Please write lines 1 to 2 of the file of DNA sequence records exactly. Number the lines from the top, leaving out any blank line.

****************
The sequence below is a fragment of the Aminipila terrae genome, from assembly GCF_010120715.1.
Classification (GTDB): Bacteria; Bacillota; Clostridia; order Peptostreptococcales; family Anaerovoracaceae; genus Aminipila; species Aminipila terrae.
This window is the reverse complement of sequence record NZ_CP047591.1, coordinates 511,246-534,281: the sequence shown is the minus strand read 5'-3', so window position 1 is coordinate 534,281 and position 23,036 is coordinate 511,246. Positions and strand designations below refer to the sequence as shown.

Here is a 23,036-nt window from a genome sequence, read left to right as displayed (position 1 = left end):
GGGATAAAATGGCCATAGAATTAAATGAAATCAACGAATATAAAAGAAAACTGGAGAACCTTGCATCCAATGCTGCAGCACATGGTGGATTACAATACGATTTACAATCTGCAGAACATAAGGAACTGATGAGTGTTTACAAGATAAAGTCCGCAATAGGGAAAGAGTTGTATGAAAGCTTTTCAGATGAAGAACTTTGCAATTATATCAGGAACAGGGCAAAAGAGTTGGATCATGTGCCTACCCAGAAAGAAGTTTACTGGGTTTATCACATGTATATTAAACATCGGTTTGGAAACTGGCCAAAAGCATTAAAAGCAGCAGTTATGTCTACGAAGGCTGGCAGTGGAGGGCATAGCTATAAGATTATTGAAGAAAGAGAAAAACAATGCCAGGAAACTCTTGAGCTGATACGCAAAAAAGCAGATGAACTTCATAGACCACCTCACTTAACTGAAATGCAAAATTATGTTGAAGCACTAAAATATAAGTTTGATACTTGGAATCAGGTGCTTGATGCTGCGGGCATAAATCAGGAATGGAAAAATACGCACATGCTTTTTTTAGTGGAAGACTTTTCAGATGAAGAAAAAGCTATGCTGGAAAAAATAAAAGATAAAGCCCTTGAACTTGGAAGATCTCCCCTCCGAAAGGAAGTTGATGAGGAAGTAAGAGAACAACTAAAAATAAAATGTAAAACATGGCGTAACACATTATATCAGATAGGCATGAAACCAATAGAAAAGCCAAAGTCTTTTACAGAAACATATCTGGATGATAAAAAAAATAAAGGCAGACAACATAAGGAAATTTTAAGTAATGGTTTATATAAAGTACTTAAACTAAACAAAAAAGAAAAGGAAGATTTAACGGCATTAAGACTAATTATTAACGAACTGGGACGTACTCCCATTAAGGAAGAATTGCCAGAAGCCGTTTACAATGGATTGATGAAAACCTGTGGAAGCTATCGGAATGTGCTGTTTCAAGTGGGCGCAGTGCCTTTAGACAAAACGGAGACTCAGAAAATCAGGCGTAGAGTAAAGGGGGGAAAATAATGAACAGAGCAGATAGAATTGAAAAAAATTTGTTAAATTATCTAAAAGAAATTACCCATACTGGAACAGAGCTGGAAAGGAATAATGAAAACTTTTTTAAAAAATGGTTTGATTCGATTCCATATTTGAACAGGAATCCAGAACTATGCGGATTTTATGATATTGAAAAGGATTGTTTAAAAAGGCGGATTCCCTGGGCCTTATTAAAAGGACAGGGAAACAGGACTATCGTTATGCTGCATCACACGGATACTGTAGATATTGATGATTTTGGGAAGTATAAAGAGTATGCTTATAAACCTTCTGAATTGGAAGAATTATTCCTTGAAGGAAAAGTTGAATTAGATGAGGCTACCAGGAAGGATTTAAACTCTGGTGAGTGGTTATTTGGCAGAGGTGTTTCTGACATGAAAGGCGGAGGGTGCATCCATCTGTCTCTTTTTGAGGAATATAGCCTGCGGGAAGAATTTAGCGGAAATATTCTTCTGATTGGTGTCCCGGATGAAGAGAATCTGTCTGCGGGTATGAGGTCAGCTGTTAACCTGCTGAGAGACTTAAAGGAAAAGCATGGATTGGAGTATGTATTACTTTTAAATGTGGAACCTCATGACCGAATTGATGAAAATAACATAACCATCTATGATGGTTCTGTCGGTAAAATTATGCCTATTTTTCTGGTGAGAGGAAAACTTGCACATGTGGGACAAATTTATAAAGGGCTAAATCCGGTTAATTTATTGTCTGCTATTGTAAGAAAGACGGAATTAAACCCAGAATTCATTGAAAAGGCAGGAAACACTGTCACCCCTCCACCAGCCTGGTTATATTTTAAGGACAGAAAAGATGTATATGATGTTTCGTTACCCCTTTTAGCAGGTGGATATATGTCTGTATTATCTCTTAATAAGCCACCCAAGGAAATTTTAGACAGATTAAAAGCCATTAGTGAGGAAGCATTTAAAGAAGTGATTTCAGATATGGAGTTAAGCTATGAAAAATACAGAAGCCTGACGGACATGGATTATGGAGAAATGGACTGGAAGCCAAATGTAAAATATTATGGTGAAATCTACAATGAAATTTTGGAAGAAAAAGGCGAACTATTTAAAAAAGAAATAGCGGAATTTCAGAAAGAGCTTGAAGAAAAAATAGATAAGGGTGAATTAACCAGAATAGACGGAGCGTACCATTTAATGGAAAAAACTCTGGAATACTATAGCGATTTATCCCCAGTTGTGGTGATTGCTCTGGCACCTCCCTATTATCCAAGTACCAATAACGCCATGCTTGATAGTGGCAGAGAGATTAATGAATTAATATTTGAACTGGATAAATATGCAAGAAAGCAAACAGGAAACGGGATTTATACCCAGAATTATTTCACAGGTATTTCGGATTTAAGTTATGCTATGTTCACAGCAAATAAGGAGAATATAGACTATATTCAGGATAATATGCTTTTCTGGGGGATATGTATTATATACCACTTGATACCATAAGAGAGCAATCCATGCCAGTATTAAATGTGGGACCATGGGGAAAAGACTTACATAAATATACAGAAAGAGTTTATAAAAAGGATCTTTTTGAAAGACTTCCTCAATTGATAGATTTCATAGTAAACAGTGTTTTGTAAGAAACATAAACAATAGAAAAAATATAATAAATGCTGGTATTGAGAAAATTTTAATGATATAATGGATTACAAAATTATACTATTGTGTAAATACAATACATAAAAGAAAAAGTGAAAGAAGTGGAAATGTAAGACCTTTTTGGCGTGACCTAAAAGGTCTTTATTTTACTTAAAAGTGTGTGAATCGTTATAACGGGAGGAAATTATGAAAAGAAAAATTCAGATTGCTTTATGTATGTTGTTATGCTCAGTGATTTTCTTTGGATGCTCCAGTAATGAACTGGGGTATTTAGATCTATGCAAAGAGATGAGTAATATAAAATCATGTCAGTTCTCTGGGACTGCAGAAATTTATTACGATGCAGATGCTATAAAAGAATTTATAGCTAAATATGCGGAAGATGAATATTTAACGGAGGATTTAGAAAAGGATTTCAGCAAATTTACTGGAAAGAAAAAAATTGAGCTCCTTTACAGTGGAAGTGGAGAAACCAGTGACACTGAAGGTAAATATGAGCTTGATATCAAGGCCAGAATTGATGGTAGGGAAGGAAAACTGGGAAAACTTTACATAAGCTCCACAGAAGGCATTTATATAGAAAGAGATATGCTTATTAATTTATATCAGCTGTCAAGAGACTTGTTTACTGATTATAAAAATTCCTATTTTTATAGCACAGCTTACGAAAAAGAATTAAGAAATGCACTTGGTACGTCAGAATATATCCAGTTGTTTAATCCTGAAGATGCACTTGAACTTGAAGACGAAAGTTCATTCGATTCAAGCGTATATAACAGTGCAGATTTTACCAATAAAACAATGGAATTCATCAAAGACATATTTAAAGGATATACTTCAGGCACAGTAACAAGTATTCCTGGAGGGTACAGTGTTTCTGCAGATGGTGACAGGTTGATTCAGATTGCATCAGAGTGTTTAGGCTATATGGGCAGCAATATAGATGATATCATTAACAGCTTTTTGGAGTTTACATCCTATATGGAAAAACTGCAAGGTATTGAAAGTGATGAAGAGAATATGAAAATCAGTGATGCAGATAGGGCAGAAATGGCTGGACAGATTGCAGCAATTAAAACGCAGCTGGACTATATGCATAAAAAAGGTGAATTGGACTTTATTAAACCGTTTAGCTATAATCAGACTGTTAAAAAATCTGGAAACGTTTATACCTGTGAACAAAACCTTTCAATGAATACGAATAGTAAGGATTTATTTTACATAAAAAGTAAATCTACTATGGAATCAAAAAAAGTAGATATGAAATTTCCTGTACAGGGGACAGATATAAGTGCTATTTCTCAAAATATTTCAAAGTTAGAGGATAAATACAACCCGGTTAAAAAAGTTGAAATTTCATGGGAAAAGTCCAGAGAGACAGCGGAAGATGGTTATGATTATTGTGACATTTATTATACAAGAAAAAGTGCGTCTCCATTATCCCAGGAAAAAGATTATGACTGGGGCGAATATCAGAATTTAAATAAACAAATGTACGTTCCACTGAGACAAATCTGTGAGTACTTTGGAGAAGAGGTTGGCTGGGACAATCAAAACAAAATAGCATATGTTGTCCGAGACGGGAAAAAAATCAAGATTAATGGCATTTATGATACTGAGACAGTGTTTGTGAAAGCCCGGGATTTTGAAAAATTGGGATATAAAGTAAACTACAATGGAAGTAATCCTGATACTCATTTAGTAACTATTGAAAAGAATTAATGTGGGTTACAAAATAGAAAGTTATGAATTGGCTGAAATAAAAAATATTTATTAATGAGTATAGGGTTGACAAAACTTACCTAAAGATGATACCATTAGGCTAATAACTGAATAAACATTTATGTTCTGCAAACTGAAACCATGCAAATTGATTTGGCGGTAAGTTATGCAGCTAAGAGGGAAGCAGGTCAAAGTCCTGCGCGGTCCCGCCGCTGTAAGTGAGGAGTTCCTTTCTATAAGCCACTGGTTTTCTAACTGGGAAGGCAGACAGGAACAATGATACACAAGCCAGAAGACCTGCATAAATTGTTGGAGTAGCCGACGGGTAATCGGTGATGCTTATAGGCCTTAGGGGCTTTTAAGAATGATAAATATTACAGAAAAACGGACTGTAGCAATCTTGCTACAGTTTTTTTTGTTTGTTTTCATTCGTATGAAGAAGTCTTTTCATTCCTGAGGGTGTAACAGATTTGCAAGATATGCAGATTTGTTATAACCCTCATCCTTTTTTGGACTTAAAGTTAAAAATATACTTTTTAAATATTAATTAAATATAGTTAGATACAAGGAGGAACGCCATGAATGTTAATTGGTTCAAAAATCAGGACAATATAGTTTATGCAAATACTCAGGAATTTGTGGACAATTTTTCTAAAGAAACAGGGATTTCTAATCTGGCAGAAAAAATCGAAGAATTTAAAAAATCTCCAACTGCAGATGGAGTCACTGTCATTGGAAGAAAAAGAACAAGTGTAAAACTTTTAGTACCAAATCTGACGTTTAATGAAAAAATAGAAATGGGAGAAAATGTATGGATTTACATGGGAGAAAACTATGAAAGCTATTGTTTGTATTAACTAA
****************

The sequence below is a fragment of the Aminipila terrae genome, from assembly GCF_010120715.1.
Classification (GTDB): Bacteria; Bacillota; Clostridia; order Peptostreptococcales; family Anaerovoracaceae; genus Aminipila; species Aminipila terrae.